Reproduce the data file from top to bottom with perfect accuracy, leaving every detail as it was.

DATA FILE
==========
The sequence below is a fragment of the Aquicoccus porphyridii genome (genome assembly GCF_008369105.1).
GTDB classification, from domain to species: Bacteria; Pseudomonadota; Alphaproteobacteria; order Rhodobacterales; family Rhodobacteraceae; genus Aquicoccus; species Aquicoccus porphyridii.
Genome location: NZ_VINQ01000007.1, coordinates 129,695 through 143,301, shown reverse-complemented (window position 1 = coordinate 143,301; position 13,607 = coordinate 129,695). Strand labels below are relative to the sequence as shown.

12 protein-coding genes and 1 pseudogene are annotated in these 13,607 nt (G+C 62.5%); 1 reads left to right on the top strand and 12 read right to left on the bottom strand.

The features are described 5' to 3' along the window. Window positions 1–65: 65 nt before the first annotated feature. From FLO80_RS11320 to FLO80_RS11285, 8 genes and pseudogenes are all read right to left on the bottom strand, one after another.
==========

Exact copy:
The sequence below is a fragment of the Aquicoccus porphyridii genome (genome assembly GCF_008369105.1).
GTDB classification, from domain to species: Bacteria; Pseudomonadota; Alphaproteobacteria; order Rhodobacterales; family Rhodobacteraceae; genus Aquicoccus; species Aquicoccus porphyridii.
Genome location: NZ_VINQ01000007.1, coordinates 129,695 through 143,301, shown reverse-complemented (window position 1 = coordinate 143,301; position 13,607 = coordinate 129,695). Strand labels below are relative to the sequence as shown.

12 protein-coding genes and 1 pseudogene are annotated in these 13,607 nt (G+C 62.5%); 1 reads left to right on the top strand and 12 read right to left on the bottom strand.

The features are described 5' to 3' along the window. Window positions 1–65: 65 nt before the first annotated feature. From FLO80_RS11320 to FLO80_RS11285, 8 genes and pseudogenes are all read right to left on the bottom strand, one after another.